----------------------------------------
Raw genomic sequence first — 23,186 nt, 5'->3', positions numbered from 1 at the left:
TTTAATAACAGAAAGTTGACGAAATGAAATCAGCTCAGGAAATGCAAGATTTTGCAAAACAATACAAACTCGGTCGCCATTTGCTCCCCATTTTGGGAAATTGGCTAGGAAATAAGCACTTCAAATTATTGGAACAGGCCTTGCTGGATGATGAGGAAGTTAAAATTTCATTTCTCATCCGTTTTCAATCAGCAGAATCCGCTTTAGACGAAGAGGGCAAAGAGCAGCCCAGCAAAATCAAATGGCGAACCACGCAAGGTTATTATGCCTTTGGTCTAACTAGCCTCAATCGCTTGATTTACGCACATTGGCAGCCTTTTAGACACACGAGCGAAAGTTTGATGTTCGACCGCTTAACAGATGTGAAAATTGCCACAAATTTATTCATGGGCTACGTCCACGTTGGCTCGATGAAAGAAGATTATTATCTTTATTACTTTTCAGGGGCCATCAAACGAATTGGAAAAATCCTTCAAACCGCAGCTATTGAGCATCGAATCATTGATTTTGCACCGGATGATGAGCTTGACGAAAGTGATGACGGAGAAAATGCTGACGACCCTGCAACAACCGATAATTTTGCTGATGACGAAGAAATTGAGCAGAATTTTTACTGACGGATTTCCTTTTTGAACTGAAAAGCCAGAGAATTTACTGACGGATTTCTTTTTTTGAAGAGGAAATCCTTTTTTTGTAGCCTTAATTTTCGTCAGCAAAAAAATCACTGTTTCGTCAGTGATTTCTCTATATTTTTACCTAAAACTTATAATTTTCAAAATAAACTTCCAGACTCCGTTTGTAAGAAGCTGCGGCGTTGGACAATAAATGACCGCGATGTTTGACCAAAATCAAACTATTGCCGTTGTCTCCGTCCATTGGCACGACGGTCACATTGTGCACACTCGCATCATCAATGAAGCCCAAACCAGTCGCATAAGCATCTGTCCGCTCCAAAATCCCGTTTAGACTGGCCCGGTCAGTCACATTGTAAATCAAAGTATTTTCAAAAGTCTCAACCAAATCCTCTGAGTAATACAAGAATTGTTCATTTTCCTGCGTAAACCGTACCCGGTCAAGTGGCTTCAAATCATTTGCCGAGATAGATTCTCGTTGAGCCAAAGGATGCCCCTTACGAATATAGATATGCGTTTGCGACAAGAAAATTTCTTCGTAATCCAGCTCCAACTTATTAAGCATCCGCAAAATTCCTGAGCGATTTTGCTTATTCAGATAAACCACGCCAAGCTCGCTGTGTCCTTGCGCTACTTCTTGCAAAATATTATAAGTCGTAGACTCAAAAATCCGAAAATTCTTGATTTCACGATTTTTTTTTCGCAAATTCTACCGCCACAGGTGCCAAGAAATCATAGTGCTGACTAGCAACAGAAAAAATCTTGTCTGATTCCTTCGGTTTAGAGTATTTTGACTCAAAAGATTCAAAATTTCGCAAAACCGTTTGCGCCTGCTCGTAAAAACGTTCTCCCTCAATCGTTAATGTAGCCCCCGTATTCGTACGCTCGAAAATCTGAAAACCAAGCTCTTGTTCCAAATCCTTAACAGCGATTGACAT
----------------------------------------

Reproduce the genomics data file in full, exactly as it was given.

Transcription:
Raw genomic sequence first — 23,186 nt, 5'->3', positions numbered from 1 at the left:
TTTAATAACAGAAAGTTGACGAAATGAAATCAGCTCAGGAAATGCAAGATTTTGCAAAACAATACAAACTCGGTCGCCATTTGCTCCCCATTTTGGGAAATTGGCTAGGAAATAAGCACTTCAAATTATTGGAACAGGCCTTGCTGGATGATGAGGAAGTTAAAATTTCATTTCTCATCCGTTTTCAATCAGCAGAATCCGCTTTAGACGAAGAGGGCAAAGAGCAGCCCAGCAAAATCAAATGGCGAACCACGCAAGGTTATTATGCCTTTGGTCTAACTAGCCTCAATCGCTTGATTTACGCACATTGGCAGCCTTTTAGACACACGAGCGAAAGTTTGATGTTCGACCGCTTAACAGATGTGAAAATTGCCACAAATTTATTCATGGGCTACGTCCACGTTGGCTCGATGAAAGAAGATTATTATCTTTATTACTTTTCAGGGGCCATCAAACGAATTGGAAAAATCCTTCAAACCGCAGCTATTGAGCATCGAATCATTGATTTTGCACCGGATGATGAGCTTGACGAAAGTGATGACGGAGAAAATGCTGACGACCCTGCAACAACCGATAATTTTGCTGATGACGAAGAAATTGAGCAGAATTTTTACTGACGGATTTCCTTTTTGAACTGAAAAGCCAGAGAATTTACTGACGGATTTCTTTTTTTGAAGAGGAAATCCTTTTTTTGTAGCCTTAATTTTCGTCAGCAAAAAAATCACTGTTTCGTCAGTGATTTCTCTATATTTTTACCTAAAACTTATAATTTTCAAAATAAACTTCCAGACTCCGTTTGTAAGAAGCTGCGGCGTTGGACAATAAATGACCGCGATGTTTGACCAAAATCAAACTATTGCCGTTGTCTCCGTCCATTGGCACGACGGTCACATTGTGCACACTCGCATCATCAATGAAGCCCAAACCAGTCGCATAAGCATCTGTCCGCTCCAAAATCCCGTTTAGACTGGCCCGGTCAGTCACATTGTAAATCAAAGTATTTTCAAAAGTCTCAACCAAATCCTCTGAGTAATACAAGAATTGTTCATTTTCCTGCGTAAACCGTACCCGGTCAAGTGGCTTCAAATCATTTGCCGAGATAGATTCTCGTTGAGCCAAAGGATGCCCCTTACGAATATAGATATGCGTTTGCGACAAGAAAATTTCTTCGTAATCCAGCTCCAACTTATTAAGCATCCGCAAAATTCCTGAGCGATTTTGCTTATTCAGATAAACCACGCCAAGCTCGCTGTGTCCTTGCGCTACTTCTTGCAAAATATTATAAGTCGTAGACTCAAAAATCCGAAAATTCTTGATTTCACGATTTTTTTTTCGCAAATTCTACCGCCACAGGTGCCAAGAAATCATAGTGCTGACTAGCAACAGAAAAAATCTTGTCTGATTCCTTCGGTTTAGAGTATTTTGACTCAAAAGATTCAAAATTTCGCAAAACCGTTTGCGCCTGCTCGTAAAAACGTTCTCCCTCAATCGTTAATGTAGCCCCCGTATTCGTACGCTCGAAAATCTGAAAACCAAGCTCTTGTTCCAAATCCTTAACAGCGATTGACAT